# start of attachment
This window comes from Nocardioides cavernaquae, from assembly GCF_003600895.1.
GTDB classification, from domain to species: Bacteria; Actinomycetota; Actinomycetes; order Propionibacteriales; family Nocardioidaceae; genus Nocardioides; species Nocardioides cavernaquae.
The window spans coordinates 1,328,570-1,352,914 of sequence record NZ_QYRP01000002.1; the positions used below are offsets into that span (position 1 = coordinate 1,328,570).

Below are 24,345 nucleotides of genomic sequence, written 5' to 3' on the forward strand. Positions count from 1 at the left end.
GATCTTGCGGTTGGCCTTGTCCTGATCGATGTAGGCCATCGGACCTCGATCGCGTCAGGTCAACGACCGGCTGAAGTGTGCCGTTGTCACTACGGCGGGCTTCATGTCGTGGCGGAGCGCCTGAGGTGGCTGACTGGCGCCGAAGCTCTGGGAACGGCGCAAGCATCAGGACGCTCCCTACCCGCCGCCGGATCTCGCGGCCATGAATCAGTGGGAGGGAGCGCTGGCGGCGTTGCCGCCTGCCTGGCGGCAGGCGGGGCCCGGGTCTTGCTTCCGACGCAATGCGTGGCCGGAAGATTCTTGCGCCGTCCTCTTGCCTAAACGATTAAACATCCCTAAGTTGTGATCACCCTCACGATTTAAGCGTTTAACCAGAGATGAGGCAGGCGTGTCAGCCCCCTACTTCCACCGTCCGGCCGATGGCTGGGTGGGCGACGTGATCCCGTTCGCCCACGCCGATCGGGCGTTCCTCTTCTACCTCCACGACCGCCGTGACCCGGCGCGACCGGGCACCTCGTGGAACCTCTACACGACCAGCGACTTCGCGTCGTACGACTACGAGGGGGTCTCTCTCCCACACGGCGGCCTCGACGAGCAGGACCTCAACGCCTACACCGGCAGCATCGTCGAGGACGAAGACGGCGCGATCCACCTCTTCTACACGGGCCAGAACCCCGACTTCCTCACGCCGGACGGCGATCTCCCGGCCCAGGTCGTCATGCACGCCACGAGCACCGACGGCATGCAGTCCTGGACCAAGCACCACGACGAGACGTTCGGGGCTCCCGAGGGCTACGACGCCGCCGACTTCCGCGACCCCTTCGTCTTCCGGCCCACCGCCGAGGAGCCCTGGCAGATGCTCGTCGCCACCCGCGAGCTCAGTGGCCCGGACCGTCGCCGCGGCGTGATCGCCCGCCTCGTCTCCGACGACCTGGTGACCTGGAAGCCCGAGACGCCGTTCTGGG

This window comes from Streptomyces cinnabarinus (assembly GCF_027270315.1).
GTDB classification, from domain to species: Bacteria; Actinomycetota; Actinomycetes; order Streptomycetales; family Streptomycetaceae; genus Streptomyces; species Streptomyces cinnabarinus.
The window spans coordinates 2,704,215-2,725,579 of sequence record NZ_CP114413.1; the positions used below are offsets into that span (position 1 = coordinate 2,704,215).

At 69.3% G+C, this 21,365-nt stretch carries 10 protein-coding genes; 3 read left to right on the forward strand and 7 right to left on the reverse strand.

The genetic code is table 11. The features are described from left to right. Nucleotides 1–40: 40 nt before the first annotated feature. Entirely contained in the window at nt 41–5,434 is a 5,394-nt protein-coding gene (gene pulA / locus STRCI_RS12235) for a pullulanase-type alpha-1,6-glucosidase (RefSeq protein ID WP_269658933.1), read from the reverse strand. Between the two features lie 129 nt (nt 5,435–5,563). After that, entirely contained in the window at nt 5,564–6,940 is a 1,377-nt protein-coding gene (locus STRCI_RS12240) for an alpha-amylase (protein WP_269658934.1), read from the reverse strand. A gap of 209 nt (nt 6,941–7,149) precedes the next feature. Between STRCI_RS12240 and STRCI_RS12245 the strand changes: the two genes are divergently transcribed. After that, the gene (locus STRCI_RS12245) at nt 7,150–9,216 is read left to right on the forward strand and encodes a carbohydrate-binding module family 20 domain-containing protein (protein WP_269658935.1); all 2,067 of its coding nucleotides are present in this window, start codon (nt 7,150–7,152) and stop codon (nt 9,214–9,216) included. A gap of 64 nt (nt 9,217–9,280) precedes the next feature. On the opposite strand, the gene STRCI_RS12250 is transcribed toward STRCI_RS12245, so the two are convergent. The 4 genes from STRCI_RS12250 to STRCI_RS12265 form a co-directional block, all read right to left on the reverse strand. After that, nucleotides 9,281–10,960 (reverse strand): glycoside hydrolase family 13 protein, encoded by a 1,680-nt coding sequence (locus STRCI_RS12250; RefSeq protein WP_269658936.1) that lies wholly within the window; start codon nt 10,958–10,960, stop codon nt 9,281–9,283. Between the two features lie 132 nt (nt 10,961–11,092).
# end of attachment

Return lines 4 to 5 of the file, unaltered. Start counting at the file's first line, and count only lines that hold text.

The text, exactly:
Below are 24,345 nucleotides of genomic sequence, written 5' to 3' on the forward strand. Positions count from 1 at the left end.
GATCTTGCGGTTGGCCTTGTCCTGATCGATGTAGGCCATCGGACCTCGATCGCGTCAGGTCAACGACCGGCTGAAGTGTGCCGTTGTCACTACGGCGGGCTTCATGTCGTGGCGGAGCGCCTGAGGTGGCTGACTGGCGCCGAAGCTCTGGGAACGGCGCAAGCATCAGGACGCTCCCTACCCGCCGCCGGATCTCGCGGCCATGAATCAGTGGGAGGGAGCGCTGGCGGCGTTGCCGCCTGCCTGGCGGCAGGCGGGGCCCGGGTCTTGCTTCCGACGCAATGCGTGGCCGGAAGATTCTTGCGCCGTCCTCTTGCCTAAACGATTAAACATCCCTAAGTTGTGATCACCCTCACGATTTAAGCGTTTAACCAGAGATGAGGCAGGCGTGTCAGCCCCCTACTTCCACCGTCCGGCCGATGGCTGGGTGGGCGACGTGATCCCGTTCGCCCACGCCGATCGGGCGTTCCTCTTCTACCTCCACGACCGCCGTGACCCGGCGCGACCGGGCACCTCGTGGAACCTCTACACGACCAGCGACTTCGCGTCGTACGACTACGAGGGGGTCTCTCTCCCACACGGCGGCCTCGACGAGCAGGACCTCAACGCCTACACCGGCAGCATCGTCGAGGACGAAGACGGCGCGATCCACCTCTTCTACACGGGCCAGAACCCCGACTTCCTCACGCCGGACGGCGATCTCCCGGCCCAGGTCGTCATGCACGCCACGAGCACCGACGGCATGCAGTCCTGGACCAAGCACCACGACGAGACGTTCGGGGCTCCCGAGGGCTACGACGCCGCCGACTTCCGCGACCCCTTCGTCTTCCGGCCCACCGCCGAGGAGCCCTGGCAGATGCTCGTCGCCACCCGCGAGCTCAGTGGCCCGGACCGTCGCCGCGGCGTGATCGCCCGCCTCGTCTCCGACGACCTGGTGACCTGGAAGCCCGAGACGCCGTTCTGGG